KNOXVILLE — Lane Kiffin likes to script what his offensive football team will do in a plethora of scenarios, whether it be the first 15 plays of a game, inside the red zone, on third down or in short yardage.
Saturday, it’s up to the Tennessee players to write the first official chapter of Kiffin’s history as the 21st head coach of the Volunteers.
The youngest current coach in the Football Bowl Subdivision, Kiffin has shaken up the roster and the depth chart, and rattled the cage of several of his Southeastern Conference cohorts. Those battles lie ahead, however. Instead, the Vols open their 2009 campaign against Western Kentucky (12:20 p.m., WCYB-TV5), a Sun Belt Conference team playing its first game as a full-fledged Bowl Subdivision program.
“It’s for real now. Bowl eligible, conference championship eligible, you really learn how significant that is,” Hilltoppers coach David Elson said. “It means the world to us, I can tell you that.”
Western Kentucky easily could take an us-against-the-world mentality into this one. The Vols are favored by 30 points and, on paper, should win with ease.
Then again, the same could be said prior to last November’s homecoming game against Wyoming, which saw the Vols lose 13-7 and clinch a losing record mere days after Phillip Fulmer announced he would not return as coach.
“We had a lot on our mind that week, but that’s no excuse to come out and let a team beat us that we’re supposed to beat,” UT defensive end Chris Walker said. “That was just mostly on us not being prepared when we should’ve been.”
Kiffin and his coaching staff think there’s no such thing as too much preparation. Eighteen-hour days have been commonplace for the coaches, and earlier this week Kiffin shared a story regarding the defensive staff led by his father, Monte Kiffin.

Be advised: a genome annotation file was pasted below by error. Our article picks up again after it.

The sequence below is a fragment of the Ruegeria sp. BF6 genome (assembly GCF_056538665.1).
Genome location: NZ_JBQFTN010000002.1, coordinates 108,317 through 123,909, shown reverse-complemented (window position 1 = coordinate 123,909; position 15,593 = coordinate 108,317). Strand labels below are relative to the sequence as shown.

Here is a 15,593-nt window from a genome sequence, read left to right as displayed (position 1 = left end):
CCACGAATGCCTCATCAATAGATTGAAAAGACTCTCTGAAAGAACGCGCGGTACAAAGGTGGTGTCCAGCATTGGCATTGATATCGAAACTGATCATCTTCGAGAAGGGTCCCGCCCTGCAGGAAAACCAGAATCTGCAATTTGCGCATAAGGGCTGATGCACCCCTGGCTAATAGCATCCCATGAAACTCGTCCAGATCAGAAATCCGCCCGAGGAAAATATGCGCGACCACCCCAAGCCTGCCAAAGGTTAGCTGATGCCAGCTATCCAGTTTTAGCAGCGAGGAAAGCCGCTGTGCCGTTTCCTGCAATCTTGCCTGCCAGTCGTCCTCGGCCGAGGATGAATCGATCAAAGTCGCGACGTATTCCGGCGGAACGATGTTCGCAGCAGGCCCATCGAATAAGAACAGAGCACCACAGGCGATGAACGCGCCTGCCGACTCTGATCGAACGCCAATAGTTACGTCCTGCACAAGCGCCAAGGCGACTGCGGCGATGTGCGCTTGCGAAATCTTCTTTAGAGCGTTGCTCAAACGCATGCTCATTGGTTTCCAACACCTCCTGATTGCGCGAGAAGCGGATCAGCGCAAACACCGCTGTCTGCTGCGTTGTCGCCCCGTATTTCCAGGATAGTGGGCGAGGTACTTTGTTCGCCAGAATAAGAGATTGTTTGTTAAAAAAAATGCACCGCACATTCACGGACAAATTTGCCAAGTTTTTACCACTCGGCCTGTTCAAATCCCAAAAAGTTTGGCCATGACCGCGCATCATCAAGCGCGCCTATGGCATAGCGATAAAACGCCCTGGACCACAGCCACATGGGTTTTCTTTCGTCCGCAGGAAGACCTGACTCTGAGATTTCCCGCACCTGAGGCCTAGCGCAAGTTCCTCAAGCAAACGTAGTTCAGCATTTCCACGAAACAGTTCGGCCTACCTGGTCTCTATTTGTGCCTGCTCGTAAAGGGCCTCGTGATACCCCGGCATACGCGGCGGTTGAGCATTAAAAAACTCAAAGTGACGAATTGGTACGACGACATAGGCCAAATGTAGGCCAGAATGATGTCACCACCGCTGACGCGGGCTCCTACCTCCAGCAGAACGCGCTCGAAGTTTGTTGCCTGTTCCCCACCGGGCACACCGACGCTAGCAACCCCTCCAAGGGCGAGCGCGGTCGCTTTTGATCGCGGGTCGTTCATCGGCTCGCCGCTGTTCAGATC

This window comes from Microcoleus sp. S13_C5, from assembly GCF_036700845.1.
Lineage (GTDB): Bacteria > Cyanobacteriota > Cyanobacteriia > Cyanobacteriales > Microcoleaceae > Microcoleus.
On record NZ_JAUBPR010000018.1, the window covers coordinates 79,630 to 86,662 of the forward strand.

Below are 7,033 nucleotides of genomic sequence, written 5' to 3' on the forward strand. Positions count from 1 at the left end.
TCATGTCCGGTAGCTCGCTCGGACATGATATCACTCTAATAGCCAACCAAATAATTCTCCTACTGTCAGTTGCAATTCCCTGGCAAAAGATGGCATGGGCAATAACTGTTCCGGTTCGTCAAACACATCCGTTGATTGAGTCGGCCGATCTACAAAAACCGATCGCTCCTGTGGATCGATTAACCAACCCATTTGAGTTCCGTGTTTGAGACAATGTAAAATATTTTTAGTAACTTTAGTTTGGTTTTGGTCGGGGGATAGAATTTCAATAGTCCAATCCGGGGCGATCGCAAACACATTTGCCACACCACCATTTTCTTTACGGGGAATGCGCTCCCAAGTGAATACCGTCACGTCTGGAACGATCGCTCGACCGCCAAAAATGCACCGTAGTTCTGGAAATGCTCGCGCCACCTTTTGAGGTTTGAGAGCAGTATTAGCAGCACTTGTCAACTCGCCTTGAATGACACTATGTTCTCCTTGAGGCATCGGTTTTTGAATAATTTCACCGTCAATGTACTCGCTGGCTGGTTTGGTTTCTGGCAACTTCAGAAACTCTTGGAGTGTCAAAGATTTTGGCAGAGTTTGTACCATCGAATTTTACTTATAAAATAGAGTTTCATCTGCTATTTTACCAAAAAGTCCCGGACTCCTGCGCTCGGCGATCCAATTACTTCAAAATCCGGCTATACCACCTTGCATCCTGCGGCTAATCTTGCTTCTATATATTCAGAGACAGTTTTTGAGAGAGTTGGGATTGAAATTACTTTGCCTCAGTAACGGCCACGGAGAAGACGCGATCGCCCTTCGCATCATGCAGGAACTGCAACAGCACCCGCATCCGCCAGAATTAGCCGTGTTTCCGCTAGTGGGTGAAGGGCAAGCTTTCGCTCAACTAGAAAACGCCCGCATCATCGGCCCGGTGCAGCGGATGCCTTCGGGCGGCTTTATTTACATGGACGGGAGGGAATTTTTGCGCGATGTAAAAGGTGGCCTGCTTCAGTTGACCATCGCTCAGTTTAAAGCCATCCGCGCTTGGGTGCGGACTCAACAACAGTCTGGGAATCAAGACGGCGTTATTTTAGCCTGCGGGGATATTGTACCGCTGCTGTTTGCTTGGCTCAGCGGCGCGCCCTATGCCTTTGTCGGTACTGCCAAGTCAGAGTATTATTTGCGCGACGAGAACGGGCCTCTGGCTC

“They come up with a new defense and a way to play it, well, (Monte) always has to see it happen. He can’t just draw it on the board,” the younger Kiffin said. “So they went out on the grass and (Monday) night at 10:35 at night they were out there on the field.”
Then there’s the scripting. Jim Chaney, the offensive coordinator, said he scripts 120 plays a day.
“We make sure we put them in those situations that are going to be trouble,” Chaney said. “Make sure the QB knows what to do when it happens.
“It’s tough the first game,” he added. “You don’t really know what the heck you’re going to see out there.”
That’s true on both sides. Western Kentucky has new offensive and defensive coordinators, and the Vols won’t know if the Hilltoppers stick with their option game or go with a more traditional offense until kickoff.
Some say the Vols’ season won’t truly begin until next week against UCLA or the SEC opener at Florida. Kiffin thinks otherwise.
“We haven’t played one game together,” Kiffin said. “We haven’t won a game. We haven’t done anything.”
That changes Saturday. As the Vols’ marketing campaign proclaims, “It’s Time.”